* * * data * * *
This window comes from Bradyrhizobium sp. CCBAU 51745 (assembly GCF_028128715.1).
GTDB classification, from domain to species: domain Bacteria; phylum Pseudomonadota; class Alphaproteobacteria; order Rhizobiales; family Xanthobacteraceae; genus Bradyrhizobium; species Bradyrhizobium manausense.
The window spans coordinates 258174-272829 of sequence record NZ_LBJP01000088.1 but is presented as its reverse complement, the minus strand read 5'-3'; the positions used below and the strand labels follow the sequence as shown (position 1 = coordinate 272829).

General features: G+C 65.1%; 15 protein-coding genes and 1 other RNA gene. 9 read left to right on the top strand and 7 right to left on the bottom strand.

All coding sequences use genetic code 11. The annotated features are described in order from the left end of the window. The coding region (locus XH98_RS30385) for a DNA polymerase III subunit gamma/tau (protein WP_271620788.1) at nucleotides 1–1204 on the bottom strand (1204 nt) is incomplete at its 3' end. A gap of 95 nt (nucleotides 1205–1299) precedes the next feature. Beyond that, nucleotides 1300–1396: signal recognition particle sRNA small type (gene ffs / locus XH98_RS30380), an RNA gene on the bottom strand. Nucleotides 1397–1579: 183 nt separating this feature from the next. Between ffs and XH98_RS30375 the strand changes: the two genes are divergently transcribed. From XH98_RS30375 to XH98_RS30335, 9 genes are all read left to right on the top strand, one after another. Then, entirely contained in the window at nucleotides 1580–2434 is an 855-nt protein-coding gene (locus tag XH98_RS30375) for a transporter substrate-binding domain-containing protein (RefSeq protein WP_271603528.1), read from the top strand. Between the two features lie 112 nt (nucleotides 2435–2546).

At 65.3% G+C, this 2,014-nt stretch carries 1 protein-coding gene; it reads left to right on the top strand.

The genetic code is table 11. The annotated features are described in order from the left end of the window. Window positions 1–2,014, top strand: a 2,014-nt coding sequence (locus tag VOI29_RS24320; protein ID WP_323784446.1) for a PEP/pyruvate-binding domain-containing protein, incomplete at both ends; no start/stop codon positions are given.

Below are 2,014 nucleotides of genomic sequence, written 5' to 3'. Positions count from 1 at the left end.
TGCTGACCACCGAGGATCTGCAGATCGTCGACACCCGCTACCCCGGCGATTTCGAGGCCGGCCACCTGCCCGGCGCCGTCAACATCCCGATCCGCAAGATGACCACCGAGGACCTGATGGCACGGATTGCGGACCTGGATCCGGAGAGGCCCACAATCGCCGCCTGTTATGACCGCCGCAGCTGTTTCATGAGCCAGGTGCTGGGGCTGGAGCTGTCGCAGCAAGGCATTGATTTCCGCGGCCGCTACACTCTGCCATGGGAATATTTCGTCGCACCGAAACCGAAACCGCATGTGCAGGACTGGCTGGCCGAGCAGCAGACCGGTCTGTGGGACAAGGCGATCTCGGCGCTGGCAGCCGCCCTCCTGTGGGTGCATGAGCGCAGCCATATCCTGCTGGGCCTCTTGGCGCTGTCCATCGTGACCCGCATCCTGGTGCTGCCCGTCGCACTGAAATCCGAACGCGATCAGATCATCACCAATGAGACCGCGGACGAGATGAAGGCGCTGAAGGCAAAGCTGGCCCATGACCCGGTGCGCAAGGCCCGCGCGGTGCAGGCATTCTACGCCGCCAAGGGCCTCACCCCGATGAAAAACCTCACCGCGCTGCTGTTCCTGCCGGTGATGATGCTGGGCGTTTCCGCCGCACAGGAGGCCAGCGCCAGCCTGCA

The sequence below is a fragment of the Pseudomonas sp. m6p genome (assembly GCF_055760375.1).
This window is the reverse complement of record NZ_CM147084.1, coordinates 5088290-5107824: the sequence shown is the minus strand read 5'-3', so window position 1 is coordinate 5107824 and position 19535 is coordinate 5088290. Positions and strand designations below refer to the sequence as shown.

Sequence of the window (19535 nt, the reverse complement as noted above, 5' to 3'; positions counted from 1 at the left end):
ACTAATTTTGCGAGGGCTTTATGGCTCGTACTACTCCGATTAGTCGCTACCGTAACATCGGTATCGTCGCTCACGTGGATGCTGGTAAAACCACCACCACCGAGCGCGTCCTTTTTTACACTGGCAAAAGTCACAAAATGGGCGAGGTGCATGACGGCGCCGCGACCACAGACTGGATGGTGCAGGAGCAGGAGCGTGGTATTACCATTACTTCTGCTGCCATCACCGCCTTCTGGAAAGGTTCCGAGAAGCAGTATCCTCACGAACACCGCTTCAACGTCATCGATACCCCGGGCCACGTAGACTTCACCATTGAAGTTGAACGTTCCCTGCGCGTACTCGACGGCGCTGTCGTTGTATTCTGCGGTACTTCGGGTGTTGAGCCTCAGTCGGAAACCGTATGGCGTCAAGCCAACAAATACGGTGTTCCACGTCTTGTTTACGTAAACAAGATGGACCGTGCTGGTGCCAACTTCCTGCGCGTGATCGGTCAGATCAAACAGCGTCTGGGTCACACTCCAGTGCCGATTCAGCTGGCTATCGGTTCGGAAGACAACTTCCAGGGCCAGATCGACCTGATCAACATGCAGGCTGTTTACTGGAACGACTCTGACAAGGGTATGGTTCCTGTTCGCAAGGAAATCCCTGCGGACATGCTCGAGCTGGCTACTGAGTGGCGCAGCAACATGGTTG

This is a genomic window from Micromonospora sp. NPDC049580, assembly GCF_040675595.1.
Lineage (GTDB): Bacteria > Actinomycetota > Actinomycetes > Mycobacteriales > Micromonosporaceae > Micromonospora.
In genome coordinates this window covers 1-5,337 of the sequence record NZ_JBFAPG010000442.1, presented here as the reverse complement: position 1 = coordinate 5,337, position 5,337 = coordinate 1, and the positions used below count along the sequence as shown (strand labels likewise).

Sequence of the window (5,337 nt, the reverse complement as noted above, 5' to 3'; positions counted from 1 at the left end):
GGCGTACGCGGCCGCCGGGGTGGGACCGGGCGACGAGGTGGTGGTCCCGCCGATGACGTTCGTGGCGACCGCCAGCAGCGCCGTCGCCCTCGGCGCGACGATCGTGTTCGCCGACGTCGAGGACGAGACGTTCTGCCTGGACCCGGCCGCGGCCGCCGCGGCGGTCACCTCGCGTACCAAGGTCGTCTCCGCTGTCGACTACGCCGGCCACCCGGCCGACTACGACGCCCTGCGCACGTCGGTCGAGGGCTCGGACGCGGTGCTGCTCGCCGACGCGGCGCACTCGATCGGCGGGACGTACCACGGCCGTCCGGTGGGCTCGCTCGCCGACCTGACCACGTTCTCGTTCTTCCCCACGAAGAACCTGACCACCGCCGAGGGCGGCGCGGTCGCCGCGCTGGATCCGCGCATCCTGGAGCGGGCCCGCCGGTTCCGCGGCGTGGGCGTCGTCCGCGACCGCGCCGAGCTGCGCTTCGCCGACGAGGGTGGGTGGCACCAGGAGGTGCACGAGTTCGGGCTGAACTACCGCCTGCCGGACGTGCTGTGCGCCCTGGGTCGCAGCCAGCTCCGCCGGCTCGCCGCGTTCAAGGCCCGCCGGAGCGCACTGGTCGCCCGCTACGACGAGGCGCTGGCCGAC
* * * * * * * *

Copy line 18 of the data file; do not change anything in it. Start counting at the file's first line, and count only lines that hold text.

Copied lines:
GGCGTACGCGGCCGCCGGGGTGGGACCGGGCGACGAGGTGGTGGTCCCGCCGATGACGTTCGTGGCGACCGCCAGCAGCGCCGTCGCCCTCGGCGCGACGATCGTGTTCGCCGACGTCGAGGACGAGACGTTCTGCCTGGACCCGGCCGCGGCCGCCGCGGCGGTCACCTCGCGTACCAAGGTCGTCTCCGCTGTCGACTACGCCGGCCACCCGGCCGACTACGACGCCCTGCGCACGTCGGTCGAGGGCTCGGACGCGGTGCTGCTCGCCGACGCGGCGCACTCGATCGGCGGGACGTACCACGGCCGTCCGGTGGGCTCGCTCGCCGACCTGACCACGTTCTCGTTCTTCCCCACGAAGAACCTGACCACCGCCGAGGGCGGCGCGGTCGCCGCGCTGGATCCGCGCATCCTGGAGCGGGCCCGCCGGTTCCGCGGCGTGGGCGTCGTCCGCGACCGCGCCGAGCTGCGCTTCGCCGACGAGGGTGGGTGGCACCAGGAGGTGCACGAGTTCGGGCTGAACTACCGCCTGCCGGACGTGCTGTGCGCCCTGGGTCGCAGCCAGCTCCGCCGGCTCGCCGCGTTCAAGGCCCGCCGGAGCGCACTGGTCGCCCGCTACGACGAGGCGCTGGCCGAC